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No. COA98-88

(Filed 2 February 1999)

Divorce--absolute divorce complaint--answer denying allegations--summary judgment

    Defendant wife's verified answer generally denying the allegations of plaintiff husband's verified complaint for absolute divorce was insufficient to raise a genuine issue of material fact, and the trial court properly granted plaintiff's motion for summary judgment on his divorce claim.    Appeal by defendant from judgment signed 17 December 1997 by Judge Jerry F. Waddell in Pamlico County District Court. Heard in the Court of Appeals 5 January 1999.

    Peter Mack, Jr., for plaintiff-appellee.

    David H. Rogers, for defendant-appellant.

    GREENE, Judge.

    Kathleen Daniel (Defendant) appeals from the trial court's order granting of Faron Daniel's (Plaintiff) motion for summary judgment.
    On 8 August 1997, Plaintiff filed a verified complaint with the Clerk of Court in Pamlico County seeking an absolute divorce. In his complaint, Plaintiff alleges, inter alia: (1) "3. The parties were intermarried on July 1, 1989 and are still intermarried"; (2) "5. For more than one year next preceding the institution of this action the parties have lived continuously separate and apart from each other, to wit: June 8, 1996"; (3) "6. At the time the parties separated it was the intention of the Plaintiff to live thereafter permanently separate and apart from the Defendant"; and (4) "9. That the Plaintiff is entitled and should be granted an absolute divorce from the Defendant." Plaintiff also requested that his verified complaint be "taken asan affidavit upon which the [trial] Court may base all of its orders in this case."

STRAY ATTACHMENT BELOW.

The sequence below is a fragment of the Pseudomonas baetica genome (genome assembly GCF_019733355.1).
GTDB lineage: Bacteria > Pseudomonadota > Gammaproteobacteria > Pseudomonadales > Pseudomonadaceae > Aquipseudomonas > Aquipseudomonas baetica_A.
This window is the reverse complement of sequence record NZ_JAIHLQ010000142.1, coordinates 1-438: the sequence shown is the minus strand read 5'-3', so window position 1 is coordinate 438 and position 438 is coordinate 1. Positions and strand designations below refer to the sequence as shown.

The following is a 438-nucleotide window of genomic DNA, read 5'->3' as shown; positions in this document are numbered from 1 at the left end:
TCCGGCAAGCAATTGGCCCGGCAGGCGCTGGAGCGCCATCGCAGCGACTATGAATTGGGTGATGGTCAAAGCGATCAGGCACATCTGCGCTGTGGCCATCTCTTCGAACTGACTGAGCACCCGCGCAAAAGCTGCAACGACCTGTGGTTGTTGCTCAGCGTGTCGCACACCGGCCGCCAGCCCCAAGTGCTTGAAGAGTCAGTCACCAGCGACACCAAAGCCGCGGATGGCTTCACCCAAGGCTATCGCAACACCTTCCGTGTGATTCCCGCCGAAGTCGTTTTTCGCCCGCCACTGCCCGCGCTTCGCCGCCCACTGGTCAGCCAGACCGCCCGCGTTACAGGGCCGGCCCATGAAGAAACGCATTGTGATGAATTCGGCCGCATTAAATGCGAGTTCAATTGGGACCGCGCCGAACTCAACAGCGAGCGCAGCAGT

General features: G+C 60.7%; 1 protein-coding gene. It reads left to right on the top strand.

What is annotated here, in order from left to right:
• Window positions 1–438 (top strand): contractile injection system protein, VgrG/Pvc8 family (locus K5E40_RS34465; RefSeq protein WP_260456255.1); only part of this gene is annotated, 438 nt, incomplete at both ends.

On 5 September 1997, Defendant filed a verified motion to dismiss, answer, and counterclaim (collectively, answer) wherein she states, inter alia, "P# 5, 6 and 9 of the Complaint are denied." Defendant also moved to dismiss Plaintiff's complaint and filed a counterclaim for alimony, child custody of both children, and child support. In addition, Defendant requested that her answer "be allowed and taken as Defendant's affidavit in support of her allegations and statements upon which may be based all Orders of this Court."
    On 30 September 1997, Plaintiff moved for summary judgment on his request for an Absolute Divorce,   (See footnote 1)  and his motion was granted on 17 December 1997, nunc pro tunc, 24 October 1997. Defendant filed notice of appeal on 20 November 1997, assigning error to the trial court's determination that there was no triable issue of material fact with respect to Plaintiff's claim for Absolute Divorce.

    The dispositive issue is whether Defendant's answergenerally denying the allegations of Plaintiff's complaint for Absolute Divorce is sufficient to raise a genuine issue of material fact.